I find the invitation to respond to the text on the university after September 11th, written by David William Cohen, Michael D. Kennedy, and Kathleen Canning, is an invitation to engage in conversation that has a sense of the provisional and a sense of the therapeutic.  A sense of the provisional because the meaning of such an event for life in universities is not self-evident—despite the rhetoric of the world having changed after September 11th, universities have repeatedly faced such challenges both in the United States and the rest of the world—so the proclamation raises a puzzle. A sense of the therapeutic not as psychological healing but in the challenge of asking what a redemptive reading of such an event might mean. This paper is written to join this conversation—it is nothing more but nothing less, either.
On the challenges of September 11th to the university, Cohen, Kennedy, and Canning (see their paper in this volume) state the following. "After September 11, 2001, the precious qualities that had affirmed the university as a space that could be both of and in the world was marked as heretical...now the openness and worldliness of the university, and the values associated with the cultivation of broadly shared communities of learning, had become heresies." Has this sense of malaise come about after the events of September 11th,Page 134 or is it part of the enduring conditions of the university as an institution of the modern nation state? I will argue here that the tense relation between the university as a site of freedom and as a site located within the institutions of the market and the state is part of its constitution—one that requires constant address. This tension, I submit, cannot be resolved once and for all.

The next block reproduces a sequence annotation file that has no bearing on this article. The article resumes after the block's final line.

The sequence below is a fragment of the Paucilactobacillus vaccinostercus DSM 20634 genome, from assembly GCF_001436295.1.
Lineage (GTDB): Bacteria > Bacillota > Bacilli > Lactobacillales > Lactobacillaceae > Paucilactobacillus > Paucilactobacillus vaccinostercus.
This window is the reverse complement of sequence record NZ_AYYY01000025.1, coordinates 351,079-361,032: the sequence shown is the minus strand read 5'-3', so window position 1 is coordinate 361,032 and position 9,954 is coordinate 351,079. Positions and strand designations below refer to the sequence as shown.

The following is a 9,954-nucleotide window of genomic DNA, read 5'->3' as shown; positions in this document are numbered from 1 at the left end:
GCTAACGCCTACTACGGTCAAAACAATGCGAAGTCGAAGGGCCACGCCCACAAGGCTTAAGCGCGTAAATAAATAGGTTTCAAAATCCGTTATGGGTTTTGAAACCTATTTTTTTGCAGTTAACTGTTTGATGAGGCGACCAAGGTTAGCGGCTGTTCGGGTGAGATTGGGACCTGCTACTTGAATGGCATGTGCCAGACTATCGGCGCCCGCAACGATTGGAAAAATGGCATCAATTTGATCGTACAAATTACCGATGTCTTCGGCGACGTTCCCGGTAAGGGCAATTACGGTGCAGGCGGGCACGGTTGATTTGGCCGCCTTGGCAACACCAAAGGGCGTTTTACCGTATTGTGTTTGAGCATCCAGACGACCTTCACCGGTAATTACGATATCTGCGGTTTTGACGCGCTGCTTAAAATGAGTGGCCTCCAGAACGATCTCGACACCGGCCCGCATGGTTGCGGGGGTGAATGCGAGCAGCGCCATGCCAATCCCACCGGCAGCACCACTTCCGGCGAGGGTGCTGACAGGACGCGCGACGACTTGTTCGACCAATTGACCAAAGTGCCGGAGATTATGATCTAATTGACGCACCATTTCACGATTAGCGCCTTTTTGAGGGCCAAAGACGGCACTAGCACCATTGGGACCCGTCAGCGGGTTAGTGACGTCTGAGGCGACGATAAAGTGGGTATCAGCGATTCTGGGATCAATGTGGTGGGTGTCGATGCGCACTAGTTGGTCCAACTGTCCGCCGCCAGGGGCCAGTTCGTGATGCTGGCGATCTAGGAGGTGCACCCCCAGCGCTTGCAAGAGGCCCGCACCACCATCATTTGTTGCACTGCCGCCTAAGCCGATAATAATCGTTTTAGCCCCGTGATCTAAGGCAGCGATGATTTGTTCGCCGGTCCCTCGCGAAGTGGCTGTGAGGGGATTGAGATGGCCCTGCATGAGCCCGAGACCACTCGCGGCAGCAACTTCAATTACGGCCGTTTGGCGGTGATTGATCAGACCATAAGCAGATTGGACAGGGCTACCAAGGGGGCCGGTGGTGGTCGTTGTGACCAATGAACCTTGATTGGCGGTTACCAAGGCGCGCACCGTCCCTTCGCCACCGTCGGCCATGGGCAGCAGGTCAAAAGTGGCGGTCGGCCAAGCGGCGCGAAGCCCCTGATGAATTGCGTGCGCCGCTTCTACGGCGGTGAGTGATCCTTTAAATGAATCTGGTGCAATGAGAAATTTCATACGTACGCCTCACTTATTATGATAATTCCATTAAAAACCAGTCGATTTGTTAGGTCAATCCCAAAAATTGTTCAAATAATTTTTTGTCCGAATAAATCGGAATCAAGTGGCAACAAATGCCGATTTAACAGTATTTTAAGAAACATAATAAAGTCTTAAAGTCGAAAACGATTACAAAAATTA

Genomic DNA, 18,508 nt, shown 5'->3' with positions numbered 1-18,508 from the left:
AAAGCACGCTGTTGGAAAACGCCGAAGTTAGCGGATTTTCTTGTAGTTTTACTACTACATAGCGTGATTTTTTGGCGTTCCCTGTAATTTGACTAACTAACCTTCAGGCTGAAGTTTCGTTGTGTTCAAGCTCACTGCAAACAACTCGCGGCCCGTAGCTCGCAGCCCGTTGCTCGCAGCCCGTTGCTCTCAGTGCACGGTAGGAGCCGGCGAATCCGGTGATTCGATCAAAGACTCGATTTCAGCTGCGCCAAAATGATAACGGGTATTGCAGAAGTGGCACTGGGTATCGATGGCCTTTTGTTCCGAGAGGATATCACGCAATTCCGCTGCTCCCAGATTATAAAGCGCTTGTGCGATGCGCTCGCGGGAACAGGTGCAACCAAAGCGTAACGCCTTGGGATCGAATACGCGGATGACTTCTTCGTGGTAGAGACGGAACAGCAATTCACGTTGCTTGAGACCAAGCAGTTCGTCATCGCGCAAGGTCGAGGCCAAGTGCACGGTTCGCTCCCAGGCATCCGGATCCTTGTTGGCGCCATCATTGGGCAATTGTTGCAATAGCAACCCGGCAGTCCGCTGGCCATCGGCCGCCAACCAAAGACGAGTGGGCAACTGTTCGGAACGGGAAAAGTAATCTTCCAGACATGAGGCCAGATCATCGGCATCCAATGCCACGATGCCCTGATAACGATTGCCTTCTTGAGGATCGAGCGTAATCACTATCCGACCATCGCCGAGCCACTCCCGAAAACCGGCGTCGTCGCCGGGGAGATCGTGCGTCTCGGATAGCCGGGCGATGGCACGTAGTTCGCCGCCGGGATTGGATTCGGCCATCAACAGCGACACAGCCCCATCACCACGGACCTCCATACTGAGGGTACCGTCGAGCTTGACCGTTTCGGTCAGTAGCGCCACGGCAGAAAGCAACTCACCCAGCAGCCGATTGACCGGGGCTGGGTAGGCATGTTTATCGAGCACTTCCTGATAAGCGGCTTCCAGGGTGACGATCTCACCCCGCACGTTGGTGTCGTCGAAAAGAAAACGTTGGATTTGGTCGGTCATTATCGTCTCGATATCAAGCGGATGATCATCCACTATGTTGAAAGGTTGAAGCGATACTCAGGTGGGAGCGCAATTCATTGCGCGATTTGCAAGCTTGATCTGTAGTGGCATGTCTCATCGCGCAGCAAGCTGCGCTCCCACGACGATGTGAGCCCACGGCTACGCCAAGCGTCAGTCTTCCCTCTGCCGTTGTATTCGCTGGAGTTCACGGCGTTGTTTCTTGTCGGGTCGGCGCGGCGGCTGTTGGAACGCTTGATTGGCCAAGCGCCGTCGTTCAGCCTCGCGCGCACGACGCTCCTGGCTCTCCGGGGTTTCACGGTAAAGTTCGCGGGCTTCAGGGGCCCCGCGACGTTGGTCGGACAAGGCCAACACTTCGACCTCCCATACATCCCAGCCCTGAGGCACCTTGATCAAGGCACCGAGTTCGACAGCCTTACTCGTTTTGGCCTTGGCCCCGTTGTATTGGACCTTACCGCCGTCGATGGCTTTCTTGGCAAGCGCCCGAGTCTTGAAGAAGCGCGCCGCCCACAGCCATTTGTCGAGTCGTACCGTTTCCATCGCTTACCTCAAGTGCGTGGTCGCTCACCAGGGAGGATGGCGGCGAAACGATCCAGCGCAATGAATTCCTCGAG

The rest of the paper is organized as follows. In the first section, I revisit Kant's formulation on the conflict of faculties taking my education from Jacques Derrida and Hent de Vries's discussion of the same text.  Specifically, I ask, whether the formulation of the space of the university as a sacred space represents the fantasy that within the confines of the university we can somehow escape the human conditions of knowing. Assuming that the university cannot escape (or fully escape) the fact that it is part of the institutional set up of the nation state, the second section asks: how the proclamation of states of exception that have become prominent after September 11th serve to limit criticism? In the third section, I turn my attention to the everyday life of universities and argue that tropes of danger, unfinished nations, and security concerns spill into policies and programs of universities instituting forms of censorship that often go unnoticed. In the final section of the paper I shall address questions of responsibility—how are we to understand the relation between curiosity and freedom on the one hand, and the constraints placed on knowledge on behalf of the needs of the nation state on the other? My reflections are formed by my experiences in Indian and North American universities but also by pictures of what it is to take seriously the human conditions of knowing.